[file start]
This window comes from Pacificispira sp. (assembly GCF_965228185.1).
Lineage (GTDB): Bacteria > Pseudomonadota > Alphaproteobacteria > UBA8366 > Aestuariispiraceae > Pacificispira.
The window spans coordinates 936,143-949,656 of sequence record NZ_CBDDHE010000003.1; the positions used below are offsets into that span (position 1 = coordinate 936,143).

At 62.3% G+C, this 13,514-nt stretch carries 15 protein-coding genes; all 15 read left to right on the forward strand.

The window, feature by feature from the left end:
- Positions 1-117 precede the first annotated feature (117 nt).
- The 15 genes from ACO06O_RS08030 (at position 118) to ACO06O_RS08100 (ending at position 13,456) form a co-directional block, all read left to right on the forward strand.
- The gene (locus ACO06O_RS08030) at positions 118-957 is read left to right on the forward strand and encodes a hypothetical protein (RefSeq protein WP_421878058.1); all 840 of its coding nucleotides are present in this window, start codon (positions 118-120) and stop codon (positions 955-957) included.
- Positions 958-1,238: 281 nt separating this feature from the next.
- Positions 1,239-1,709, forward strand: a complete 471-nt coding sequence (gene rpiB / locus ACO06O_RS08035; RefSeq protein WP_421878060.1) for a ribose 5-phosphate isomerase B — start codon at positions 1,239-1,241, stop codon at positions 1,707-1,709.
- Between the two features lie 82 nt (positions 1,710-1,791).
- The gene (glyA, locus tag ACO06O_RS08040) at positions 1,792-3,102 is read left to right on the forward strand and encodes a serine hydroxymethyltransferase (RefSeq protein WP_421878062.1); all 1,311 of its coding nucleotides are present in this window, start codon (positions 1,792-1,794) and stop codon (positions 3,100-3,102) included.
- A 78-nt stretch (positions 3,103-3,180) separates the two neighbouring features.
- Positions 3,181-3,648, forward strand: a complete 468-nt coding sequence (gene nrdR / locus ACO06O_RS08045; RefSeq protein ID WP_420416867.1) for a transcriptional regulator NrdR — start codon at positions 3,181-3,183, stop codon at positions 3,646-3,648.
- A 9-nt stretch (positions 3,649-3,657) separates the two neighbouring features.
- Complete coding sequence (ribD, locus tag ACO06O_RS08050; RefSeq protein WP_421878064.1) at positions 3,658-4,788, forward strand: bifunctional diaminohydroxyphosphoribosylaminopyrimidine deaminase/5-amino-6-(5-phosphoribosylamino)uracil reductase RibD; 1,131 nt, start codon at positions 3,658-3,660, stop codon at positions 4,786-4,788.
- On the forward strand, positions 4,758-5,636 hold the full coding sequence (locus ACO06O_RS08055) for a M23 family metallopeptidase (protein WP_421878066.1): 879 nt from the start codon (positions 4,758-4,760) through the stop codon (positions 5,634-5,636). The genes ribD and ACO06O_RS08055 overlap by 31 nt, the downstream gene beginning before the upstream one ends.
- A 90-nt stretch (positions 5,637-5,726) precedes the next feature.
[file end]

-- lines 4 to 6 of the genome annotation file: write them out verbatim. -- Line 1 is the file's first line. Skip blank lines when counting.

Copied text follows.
At 62.3% G+C, this 13,514-nt stretch carries 15 protein-coding genes; all 15 read left to right on the forward strand.

The window, feature by feature from the left end:
- Positions 1-117 precede the first annotated feature (117 nt).